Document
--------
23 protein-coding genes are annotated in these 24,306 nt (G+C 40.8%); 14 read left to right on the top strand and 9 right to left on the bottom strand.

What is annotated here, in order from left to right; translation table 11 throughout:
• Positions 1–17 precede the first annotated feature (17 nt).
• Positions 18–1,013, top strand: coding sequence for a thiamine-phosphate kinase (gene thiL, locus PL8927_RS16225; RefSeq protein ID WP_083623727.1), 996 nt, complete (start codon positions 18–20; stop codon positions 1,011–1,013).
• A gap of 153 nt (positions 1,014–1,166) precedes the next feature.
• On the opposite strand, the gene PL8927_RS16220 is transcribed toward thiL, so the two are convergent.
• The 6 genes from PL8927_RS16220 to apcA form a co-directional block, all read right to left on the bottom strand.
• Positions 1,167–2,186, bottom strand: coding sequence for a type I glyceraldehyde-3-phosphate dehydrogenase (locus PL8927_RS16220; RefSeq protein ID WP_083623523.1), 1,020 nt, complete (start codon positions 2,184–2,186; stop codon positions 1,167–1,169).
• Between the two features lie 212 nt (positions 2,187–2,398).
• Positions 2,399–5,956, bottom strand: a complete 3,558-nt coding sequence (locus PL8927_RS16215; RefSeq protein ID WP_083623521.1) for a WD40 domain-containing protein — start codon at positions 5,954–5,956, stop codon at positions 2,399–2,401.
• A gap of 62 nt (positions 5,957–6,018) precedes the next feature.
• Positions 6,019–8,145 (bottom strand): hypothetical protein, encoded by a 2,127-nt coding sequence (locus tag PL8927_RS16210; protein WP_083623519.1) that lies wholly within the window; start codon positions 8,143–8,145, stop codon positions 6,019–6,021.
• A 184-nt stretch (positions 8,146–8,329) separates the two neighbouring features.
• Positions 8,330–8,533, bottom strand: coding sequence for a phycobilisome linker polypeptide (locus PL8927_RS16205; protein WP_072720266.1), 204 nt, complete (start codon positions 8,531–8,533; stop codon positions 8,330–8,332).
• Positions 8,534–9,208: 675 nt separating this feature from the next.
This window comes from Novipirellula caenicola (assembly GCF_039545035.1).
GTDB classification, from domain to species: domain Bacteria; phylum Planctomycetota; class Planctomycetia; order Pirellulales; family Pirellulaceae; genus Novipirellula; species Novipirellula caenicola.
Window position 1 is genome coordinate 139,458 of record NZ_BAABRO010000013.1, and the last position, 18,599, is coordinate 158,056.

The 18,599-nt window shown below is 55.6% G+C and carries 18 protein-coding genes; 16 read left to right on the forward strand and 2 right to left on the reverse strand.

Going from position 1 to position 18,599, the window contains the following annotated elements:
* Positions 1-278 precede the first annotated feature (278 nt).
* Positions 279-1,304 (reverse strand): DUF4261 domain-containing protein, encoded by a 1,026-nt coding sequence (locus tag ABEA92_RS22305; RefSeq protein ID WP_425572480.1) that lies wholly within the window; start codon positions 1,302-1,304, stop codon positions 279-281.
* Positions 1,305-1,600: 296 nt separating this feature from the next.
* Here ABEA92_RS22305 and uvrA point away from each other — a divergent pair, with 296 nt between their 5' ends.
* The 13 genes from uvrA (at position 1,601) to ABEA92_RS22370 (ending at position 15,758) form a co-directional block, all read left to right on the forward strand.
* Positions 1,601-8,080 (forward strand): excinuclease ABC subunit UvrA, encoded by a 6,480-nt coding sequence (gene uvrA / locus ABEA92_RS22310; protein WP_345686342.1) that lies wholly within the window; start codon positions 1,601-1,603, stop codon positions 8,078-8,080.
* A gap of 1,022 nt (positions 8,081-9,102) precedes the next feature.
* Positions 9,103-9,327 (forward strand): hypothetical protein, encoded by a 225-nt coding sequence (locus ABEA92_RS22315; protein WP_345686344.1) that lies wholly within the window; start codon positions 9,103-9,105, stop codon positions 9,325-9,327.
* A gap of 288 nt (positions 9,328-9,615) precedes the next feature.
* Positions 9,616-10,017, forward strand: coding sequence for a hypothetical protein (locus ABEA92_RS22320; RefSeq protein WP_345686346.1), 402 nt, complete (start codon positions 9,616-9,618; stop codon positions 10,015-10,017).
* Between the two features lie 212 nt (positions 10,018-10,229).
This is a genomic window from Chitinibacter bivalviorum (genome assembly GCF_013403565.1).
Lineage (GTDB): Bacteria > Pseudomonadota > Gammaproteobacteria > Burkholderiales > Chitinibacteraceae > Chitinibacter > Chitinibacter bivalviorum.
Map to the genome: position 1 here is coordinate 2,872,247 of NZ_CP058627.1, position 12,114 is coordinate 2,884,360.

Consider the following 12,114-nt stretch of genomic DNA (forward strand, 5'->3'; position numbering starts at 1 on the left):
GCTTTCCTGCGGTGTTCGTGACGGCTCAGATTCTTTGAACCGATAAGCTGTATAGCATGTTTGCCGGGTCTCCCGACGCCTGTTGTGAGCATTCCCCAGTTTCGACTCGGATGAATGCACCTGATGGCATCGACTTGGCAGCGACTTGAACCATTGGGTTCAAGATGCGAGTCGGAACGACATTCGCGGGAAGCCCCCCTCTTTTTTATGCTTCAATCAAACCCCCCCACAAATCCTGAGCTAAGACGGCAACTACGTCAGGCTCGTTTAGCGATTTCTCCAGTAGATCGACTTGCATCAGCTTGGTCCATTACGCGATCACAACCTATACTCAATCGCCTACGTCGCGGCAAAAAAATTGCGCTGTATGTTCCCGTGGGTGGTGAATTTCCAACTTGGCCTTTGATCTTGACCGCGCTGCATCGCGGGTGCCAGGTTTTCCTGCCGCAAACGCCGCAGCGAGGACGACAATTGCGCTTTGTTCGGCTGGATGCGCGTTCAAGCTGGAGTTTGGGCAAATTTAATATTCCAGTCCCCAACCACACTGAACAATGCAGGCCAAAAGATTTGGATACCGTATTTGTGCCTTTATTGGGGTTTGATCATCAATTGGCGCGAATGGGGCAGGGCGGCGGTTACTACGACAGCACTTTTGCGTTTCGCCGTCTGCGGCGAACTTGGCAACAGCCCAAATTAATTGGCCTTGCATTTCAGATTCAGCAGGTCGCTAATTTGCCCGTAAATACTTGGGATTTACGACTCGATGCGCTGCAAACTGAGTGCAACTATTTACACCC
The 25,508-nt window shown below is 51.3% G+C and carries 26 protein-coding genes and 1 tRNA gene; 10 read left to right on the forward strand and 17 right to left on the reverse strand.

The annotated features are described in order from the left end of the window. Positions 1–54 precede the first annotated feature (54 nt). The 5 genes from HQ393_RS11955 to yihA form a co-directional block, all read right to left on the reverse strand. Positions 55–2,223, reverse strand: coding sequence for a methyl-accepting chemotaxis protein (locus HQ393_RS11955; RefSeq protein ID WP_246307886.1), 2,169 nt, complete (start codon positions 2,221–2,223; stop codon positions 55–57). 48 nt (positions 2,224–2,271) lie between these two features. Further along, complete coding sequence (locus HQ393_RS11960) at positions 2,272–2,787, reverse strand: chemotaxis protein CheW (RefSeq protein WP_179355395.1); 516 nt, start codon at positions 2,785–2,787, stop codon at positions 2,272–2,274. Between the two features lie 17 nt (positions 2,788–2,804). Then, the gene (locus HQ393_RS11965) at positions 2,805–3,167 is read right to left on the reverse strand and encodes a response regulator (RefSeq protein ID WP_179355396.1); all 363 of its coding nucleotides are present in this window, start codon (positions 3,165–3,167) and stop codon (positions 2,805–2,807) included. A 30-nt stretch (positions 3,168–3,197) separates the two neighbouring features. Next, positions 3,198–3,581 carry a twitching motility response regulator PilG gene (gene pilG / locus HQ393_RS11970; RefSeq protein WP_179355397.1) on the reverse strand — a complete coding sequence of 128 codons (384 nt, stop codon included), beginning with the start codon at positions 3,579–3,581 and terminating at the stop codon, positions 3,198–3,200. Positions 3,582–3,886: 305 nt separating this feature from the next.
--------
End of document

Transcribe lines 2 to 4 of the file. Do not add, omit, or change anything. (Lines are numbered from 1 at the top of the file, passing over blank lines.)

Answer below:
What is annotated here, in order from left to right; translation table 11 throughout:
• Positions 1–17 precede the first annotated feature (17 nt).
• Positions 18–1,013, top strand: coding sequence for a thiamine-phosphate kinase (gene thiL, locus PL8927_RS16225; RefSeq protein ID WP_083623727.1), 996 nt, complete (start codon positions 18–20; stop codon positions 1,011–1,013).